Al-Qaida is much stronger than it was on 9/11 despite the death of Osama bin Laden and it's a virtual certainty that the growing terrorist group will launch a major revenge attack, according to author and former CIA bin Laden-expert Michael Scheuer.
In an exclusive Newsmax.TV interview, Scheuer predicted that bin Laden will have “an enduring resonance among Muslims for hundreds of years,” because he hurt the United States and survived for a decade afterward.
“It’s a bigger organization geographically, it’s a bigger organization in numbers, and on a whole there are more mujahedeen in the field against us today than there were on 9/11,” Scheuer told Newsmax. “So this is a problem that America hasn’t come to grips with yet.”
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A revenge attack from al-Qaida against American or Western targets is “certain.” He adds: “They will counterpunch. I’m not sure it’s going to be in the near term though. If they have something they can do that’s on the shelf, they’ll do it. Otherwise, they’ll plan and execute an operation that is of significant size.”
Don't be fooled by the rosily optimistic scenarios of democratic revolution spreading across the Arab landscape, Scheuer advises. Already, Muslim Brotherhood and other Islamist groups are moving to exploit the turmoil in Egypt. Al-Qaida, too, will seek to move in and fill the power vacuum in places like Libya and Syria.
“Islam is on the rise across the Middle East at the moment, despite BBC and CNN singing the praises of so-called democrats in Egypt,” Scheuer said.
From 1996 to 1999, Scheuer led the CIA unit hunting bin Laden, and he also helped the CIA search for the al-Qaida chief following the 9/11 attacks. His book “Osama bin Laden” was published in February.
According to Scheuer, bin Laden always envisioned that the Islamic struggle with the West would take decades.
“He had long argued that this was a generational war, that he wouldn’t be around to see the end of it,” Scheuer said. “And certainly over the past four or five years he has dispersed his organization in order to survive just what happened on Sunday, the killing of the head of the snake.”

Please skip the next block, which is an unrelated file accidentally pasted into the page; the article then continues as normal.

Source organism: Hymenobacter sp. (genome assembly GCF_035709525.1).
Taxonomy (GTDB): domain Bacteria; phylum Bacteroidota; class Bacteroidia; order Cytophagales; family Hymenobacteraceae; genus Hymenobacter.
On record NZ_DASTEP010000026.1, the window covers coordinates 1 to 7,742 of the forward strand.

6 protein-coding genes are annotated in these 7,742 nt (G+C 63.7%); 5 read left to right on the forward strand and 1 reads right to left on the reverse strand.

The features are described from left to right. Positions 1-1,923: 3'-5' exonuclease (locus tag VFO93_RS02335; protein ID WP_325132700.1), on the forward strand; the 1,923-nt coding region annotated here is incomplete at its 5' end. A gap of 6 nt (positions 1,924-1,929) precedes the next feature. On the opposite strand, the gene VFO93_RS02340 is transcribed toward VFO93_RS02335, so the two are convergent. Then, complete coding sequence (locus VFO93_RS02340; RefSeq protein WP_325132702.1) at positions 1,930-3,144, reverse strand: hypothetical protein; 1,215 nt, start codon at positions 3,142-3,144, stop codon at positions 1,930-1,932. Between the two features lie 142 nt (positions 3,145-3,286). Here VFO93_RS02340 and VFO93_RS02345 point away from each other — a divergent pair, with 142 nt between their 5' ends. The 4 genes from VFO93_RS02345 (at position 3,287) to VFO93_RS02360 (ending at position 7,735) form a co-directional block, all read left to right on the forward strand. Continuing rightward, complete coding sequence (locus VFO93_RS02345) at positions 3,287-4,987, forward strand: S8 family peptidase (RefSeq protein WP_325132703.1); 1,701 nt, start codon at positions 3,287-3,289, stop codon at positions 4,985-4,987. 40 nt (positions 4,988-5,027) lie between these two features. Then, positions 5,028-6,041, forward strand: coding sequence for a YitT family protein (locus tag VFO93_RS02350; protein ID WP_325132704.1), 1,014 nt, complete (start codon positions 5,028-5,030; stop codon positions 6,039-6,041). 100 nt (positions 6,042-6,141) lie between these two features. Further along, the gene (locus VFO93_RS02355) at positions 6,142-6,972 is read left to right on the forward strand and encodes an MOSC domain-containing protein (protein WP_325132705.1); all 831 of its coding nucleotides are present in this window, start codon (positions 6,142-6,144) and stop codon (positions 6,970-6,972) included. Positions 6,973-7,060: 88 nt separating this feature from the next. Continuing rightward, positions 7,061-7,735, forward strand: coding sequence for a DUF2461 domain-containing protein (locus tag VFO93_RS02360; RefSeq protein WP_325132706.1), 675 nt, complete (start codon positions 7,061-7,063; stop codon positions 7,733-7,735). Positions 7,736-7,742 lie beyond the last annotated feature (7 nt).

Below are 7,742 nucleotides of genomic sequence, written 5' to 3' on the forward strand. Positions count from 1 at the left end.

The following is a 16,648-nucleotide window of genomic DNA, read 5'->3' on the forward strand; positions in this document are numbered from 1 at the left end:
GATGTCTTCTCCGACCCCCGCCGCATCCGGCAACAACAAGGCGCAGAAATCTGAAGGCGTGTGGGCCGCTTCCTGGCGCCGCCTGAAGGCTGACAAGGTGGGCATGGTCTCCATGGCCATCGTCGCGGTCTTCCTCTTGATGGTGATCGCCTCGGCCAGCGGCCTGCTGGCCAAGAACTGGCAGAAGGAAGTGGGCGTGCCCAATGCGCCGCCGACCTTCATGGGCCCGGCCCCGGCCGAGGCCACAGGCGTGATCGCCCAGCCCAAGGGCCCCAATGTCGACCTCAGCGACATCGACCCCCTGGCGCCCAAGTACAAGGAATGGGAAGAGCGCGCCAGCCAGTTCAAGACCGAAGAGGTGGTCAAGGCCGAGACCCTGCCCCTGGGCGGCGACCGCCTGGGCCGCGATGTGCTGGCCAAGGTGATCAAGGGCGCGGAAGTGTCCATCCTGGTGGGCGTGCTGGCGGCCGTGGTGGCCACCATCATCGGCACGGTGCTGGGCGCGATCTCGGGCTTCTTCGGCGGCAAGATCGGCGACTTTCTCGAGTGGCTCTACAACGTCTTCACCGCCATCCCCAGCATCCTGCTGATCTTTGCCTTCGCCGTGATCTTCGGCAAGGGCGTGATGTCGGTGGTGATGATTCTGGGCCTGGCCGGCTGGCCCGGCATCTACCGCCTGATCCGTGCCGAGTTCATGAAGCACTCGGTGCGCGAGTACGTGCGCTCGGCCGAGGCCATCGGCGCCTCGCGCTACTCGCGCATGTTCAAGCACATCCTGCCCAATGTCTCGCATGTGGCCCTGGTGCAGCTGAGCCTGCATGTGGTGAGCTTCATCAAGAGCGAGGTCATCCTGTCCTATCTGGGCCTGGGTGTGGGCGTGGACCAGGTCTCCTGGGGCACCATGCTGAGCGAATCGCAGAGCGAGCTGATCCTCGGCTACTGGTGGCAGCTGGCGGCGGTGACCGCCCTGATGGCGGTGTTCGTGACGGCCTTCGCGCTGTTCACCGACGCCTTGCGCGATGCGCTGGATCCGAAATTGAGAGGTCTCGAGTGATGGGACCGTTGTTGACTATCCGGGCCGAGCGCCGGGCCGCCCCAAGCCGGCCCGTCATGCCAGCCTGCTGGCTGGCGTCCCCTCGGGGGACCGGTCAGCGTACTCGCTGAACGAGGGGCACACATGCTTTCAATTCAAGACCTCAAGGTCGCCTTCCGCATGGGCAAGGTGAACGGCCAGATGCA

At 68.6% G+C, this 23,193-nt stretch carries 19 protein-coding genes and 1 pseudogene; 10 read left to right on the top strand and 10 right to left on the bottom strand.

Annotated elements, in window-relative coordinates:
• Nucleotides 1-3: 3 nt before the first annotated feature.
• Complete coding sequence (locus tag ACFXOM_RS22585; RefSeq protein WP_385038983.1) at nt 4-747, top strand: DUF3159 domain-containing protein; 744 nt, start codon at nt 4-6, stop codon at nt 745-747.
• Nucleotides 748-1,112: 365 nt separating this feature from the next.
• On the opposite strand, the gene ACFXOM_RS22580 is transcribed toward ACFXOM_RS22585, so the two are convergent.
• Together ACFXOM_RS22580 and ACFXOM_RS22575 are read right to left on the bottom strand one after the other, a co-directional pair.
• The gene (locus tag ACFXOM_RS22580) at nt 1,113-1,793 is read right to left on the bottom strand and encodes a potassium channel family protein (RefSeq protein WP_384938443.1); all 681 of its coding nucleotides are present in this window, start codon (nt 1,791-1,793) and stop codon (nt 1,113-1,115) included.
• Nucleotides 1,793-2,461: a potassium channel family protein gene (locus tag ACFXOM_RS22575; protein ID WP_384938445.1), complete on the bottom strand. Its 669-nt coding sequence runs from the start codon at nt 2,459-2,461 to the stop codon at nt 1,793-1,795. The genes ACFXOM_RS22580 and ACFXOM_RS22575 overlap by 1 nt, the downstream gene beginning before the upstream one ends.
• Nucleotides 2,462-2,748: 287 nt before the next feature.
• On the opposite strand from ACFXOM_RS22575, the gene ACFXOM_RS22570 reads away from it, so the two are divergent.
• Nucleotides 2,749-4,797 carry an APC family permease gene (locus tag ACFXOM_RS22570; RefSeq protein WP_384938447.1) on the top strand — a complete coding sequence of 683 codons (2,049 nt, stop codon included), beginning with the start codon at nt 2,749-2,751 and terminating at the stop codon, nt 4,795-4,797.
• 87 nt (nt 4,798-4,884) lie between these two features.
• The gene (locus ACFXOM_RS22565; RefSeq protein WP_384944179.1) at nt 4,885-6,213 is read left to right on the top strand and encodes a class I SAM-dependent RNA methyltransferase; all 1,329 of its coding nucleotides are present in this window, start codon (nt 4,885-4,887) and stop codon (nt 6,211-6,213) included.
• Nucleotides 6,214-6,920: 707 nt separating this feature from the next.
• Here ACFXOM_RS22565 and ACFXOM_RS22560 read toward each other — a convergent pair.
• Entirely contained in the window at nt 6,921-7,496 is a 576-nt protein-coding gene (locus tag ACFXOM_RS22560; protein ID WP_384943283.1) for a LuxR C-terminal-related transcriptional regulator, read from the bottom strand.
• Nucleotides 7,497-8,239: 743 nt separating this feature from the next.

He said there is little doubt al-Qaida has gained strength. On 9/11, al-Qaida was primarily based in Afghanistan, with just a few other peripheral locations.
“Now it is still in parts of Afghanistan, it’s well established in Pakistan, it’s in Yemen, it’s in Iraq, it’s in the Levant in Gaza, it’s in Somalia, and it’s in northern Africa,” he said.
Although Scheuer predicts bin Laden’s stature in the Muslim world will endure, he added that “It’s much preferable to have a dead martyr than to have a live, smart guy. And he was a very smart, very modern manager in many ways. So the United States certainly is better off with him dead.”
Bin Laden’s death clearly is a blow to al-Qaida, he said. “But to think that his influence is now going to recede in the near term, or even in the distant term, is a mistake,” he added.
Scheuer predicts that Obama’s lieutenant, Ayman al-Zawahiri, will rise to become the temporary head of al-Qaida. But he warns regional al-Qaida commanders in Yemen and Afghanistan actually may pose the greater threat to the United States.
Other highlights from the exclusive Newsmax interview:
• The intelligence gathered during the raid on bin Laden’s compound near Islamabad is “perishable information.” Terror operatives will soon begin covering their tracks, so the information must be translated and acted upon as soon as possible.
• It is naïve to think the United States has the “whip hand” in its dealings with nuclear-armed Pakistan due to its $1.5 billion in aid. “We’re trying to keep together a country that’s falling apart because of the help they’ve given us,” he said. “They have a civil war in their own country at the moment, in order to make sure those nuclear weapons remain safe. So it’s a relationship where we really don’t have the whip hand. We want those nuclear weapons safe. We also want to use Pakistan as a platform for Afghanistan. So in many ways we don’t have any choice.”
• Publishing still pictures won’t quell rumors bin Laden is still alive, he said. “You can do almost anything with Photoshop these days to create a picture that you want,” he said. “You would have to have video, or something more than just simply snapshots of a man shot in the head twice.”
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